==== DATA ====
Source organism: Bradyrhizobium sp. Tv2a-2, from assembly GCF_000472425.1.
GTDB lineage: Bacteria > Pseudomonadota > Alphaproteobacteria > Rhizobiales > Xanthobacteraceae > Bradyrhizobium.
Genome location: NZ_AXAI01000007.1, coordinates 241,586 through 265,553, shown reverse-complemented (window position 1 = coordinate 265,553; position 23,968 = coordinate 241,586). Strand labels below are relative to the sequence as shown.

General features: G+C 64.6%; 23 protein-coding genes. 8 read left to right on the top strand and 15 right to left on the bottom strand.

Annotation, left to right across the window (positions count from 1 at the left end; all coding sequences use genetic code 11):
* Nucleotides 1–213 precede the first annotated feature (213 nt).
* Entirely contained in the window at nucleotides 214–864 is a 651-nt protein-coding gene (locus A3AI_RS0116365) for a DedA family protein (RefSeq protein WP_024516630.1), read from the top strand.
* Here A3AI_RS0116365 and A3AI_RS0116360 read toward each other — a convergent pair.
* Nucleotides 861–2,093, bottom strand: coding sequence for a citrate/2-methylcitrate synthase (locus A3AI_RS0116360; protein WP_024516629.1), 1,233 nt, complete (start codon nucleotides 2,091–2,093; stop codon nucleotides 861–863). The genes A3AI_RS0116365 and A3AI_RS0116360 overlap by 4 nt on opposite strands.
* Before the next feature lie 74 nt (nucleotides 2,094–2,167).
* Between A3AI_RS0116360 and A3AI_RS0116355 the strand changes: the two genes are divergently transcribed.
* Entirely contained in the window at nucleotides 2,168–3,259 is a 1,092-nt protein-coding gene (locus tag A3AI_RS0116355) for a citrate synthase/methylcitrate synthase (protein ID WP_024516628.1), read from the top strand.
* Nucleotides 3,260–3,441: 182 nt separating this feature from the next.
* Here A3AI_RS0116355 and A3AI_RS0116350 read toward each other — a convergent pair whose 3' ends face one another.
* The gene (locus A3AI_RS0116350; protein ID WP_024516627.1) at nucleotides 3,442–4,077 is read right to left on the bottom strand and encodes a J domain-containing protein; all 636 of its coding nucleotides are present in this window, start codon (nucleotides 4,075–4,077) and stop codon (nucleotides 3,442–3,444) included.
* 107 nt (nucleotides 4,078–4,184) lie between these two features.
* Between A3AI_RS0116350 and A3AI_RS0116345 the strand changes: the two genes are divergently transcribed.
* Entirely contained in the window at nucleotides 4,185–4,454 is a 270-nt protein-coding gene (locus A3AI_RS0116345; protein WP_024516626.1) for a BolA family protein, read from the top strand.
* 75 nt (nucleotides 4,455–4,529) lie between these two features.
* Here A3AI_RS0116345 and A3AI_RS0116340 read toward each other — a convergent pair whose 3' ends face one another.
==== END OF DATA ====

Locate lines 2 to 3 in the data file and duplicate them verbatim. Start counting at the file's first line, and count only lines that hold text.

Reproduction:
GTDB lineage: Bacteria > Pseudomonadota > Alphaproteobacteria > Rhizobiales > Xanthobacteraceae > Bradyrhizobium.
Genome location: NZ_AXAI01000007.1, coordinates 241,586 through 265,553, shown reverse-complemented (window position 1 = coordinate 265,553; position 23,968 = coordinate 241,586). Strand labels below are relative to the sequence as shown.